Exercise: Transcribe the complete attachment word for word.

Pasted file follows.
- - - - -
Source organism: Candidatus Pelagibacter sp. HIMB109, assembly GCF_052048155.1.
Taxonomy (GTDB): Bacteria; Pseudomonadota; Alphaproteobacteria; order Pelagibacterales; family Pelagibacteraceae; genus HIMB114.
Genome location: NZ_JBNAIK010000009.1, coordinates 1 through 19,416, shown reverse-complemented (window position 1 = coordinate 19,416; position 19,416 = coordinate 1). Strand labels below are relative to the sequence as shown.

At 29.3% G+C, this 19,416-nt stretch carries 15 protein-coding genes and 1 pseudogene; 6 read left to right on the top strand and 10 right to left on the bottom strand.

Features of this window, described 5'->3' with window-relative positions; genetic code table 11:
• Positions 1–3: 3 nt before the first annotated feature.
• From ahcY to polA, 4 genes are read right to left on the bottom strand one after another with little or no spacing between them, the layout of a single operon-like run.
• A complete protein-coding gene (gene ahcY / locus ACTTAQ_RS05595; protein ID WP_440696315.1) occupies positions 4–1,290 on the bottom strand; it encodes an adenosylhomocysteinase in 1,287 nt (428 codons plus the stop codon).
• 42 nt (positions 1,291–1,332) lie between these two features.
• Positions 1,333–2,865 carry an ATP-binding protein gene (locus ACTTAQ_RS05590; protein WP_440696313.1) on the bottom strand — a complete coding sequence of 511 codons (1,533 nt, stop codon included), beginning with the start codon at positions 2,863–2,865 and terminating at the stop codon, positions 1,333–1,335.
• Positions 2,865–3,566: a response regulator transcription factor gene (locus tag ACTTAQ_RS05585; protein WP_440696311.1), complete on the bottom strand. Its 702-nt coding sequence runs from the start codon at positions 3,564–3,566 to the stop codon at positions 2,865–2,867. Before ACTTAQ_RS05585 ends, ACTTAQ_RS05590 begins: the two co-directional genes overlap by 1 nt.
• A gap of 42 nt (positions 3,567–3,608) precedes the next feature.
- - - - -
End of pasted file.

Source organism: Candidatus Pelagibacter sp. HIMB109, assembly GCF_052048155.1.
Taxonomy (GTDB): Bacteria; Pseudomonadota; Alphaproteobacteria; order Pelagibacterales; family Pelagibacteraceae; genus HIMB114.
Genome location: NZ_JBNAIK010000009.1, coordinates 1 through 19,416, shown reverse-complemented (window position 1 = coordinate 19,416; position 19,416 = coordinate 1). Strand labels below are relative to the sequence as shown.

At 29.3% G+C, this 19,416-nt stretch carries 15 protein-coding genes and 1 pseudogene; 6 read left to right on the top strand and 10 right to left on the bottom strand.

Features of this window, described 5'->3' with window-relative positions; genetic code table 11:
• Positions 1–3: 3 nt before the first annotated feature.
• From ahcY to polA, 4 genes are read right to left on the bottom strand one after another with little or no spacing between them, the layout of a single operon-like run.
• A complete protein-coding gene (gene ahcY / locus ACTTAQ_RS05595; protein ID WP_440696315.1) occupies positions 4–1,290 on the bottom strand; it encodes an adenosylhomocysteinase in 1,287 nt (428 codons plus the stop codon).
• 42 nt (positions 1,291–1,332) lie between these two features.
• Positions 1,333–2,865 carry an ATP-binding protein gene (locus ACTTAQ_RS05590; protein WP_440696313.1) on the bottom strand — a complete coding sequence of 511 codons (1,533 nt, stop codon included), beginning with the start codon at positions 2,863–2,865 and terminating at the stop codon, positions 1,333–1,335.
• Positions 2,865–3,566: a response regulator transcription factor gene (locus tag ACTTAQ_RS05585; protein WP_440696311.1), complete on the bottom strand. Its 702-nt coding sequence runs from the start codon at positions 3,564–3,566 to the stop codon at positions 2,865–2,867. Before ACTTAQ_RS05585 ends, ACTTAQ_RS05590 begins: the two co-directional genes overlap by 1 nt.
• A gap of 42 nt (positions 3,567–3,608) precedes the next feature.